Sphingolipid

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Sphingolipids are any of a class of compounds that are fatty acid conjugates of sphingosine and occur chiefly in the cell membranes of the brain and nervous tissue. They not only help make up the structure of membranes but also have important cell signaling roles.[1]

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  1. Heung LJ, Luberto C, Del Poeta M. Role of sphingolipids in microbial pathogenesis. Infect Immun. 2006 Jan;74(1):28-39. DOI: 10.1128/IAI.74.1.28-39.2006 http://iai.asm.org/content/74/1/28.full

membrane - The word "membrane" can have different meanings in different fields of biology. In cell biology, a membrane is a layer of molecules that surround its contents. Examples of cell-biology membranes include the "cell membrane" that surrounds a cell, the "mitochondrial membranes" that form the outer layers of mitochondria, and the "viral envelope" that surrounds enveloped viruses. In anatomy or tissue biology, a membrane is a barrier formed by a layer of cells. Examples of anatomical membranes include the pleural membranes that surrounds the lungs, the pericardium which surrounds the heart, and some of the layers within the blood-brain barrier.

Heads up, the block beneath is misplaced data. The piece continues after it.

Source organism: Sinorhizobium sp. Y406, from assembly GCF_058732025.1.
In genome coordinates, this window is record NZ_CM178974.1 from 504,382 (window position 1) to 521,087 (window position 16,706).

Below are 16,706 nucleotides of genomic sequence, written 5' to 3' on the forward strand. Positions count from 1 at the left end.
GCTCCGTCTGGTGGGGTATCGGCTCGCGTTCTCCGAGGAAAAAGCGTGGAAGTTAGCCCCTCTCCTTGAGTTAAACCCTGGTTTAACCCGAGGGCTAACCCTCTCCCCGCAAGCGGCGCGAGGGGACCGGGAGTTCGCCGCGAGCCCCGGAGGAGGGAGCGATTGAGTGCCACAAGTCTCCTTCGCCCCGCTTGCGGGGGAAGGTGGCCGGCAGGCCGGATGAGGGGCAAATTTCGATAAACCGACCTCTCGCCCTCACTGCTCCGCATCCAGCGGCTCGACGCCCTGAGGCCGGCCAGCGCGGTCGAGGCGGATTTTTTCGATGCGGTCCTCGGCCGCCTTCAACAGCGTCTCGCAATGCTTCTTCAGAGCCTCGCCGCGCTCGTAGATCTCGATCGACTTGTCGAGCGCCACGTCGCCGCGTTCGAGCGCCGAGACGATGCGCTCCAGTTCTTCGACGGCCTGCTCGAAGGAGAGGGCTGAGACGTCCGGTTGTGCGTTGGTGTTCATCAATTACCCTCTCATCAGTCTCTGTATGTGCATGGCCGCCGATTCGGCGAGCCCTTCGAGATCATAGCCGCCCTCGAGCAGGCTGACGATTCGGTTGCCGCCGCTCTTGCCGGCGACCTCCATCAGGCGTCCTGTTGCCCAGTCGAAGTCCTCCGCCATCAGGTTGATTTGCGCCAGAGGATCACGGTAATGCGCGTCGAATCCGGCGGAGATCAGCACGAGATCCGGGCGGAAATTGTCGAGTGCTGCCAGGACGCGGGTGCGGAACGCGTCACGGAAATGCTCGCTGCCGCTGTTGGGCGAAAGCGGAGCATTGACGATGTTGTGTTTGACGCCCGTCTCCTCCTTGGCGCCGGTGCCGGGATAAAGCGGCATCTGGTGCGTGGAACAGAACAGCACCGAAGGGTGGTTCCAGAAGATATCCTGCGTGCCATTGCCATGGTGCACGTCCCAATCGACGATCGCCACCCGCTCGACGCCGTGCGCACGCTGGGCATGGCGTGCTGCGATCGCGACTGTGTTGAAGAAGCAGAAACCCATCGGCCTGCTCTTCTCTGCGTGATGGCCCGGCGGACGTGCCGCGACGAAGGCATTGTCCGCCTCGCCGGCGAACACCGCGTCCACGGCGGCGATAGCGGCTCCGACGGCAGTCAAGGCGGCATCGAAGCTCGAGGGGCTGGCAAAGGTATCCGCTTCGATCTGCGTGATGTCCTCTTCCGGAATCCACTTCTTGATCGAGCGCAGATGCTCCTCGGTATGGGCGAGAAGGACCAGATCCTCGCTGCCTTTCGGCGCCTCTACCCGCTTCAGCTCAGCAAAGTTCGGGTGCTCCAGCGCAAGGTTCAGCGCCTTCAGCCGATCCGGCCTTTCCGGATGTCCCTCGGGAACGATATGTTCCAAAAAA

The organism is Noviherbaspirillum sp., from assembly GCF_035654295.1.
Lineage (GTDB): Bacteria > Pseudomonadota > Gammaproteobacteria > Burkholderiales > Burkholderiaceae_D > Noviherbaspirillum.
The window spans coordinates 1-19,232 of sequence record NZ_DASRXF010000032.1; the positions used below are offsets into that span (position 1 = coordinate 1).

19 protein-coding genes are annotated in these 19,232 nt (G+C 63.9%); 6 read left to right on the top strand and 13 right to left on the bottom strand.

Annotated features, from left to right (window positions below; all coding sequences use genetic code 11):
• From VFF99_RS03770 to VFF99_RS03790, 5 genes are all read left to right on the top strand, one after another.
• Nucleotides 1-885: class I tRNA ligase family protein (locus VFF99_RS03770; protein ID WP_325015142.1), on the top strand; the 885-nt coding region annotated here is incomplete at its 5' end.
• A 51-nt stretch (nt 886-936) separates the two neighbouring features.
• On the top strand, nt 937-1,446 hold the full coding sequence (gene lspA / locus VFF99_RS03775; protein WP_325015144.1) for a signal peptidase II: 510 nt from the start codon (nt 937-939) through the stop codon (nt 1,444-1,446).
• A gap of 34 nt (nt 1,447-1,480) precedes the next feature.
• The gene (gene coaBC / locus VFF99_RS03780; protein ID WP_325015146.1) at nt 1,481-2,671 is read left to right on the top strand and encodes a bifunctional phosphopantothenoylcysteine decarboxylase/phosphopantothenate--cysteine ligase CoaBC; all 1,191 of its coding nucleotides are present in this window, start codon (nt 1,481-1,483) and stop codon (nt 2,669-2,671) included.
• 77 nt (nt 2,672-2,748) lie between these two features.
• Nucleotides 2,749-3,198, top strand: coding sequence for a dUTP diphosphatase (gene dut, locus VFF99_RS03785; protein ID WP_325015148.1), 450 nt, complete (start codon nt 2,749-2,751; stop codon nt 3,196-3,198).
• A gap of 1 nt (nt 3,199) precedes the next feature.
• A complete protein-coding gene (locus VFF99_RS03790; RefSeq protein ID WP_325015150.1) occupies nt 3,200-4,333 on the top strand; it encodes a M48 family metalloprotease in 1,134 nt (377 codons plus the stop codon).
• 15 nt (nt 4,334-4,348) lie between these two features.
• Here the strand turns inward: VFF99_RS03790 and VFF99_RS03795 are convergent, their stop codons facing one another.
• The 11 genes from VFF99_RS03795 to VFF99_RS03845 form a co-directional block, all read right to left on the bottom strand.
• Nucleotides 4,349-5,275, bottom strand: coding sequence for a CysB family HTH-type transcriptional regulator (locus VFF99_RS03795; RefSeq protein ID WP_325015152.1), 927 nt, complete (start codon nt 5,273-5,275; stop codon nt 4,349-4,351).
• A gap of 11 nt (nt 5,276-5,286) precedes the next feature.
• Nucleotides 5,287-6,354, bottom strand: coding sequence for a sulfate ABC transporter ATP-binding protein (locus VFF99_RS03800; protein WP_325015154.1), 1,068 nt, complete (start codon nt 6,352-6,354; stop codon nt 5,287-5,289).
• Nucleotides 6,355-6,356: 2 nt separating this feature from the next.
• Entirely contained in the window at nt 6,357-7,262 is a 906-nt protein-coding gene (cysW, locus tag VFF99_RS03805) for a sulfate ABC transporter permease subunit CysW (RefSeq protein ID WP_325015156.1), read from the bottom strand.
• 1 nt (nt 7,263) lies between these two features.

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From MEpedia, a crowd-sourced encyclopedia of ME and CFS science and history.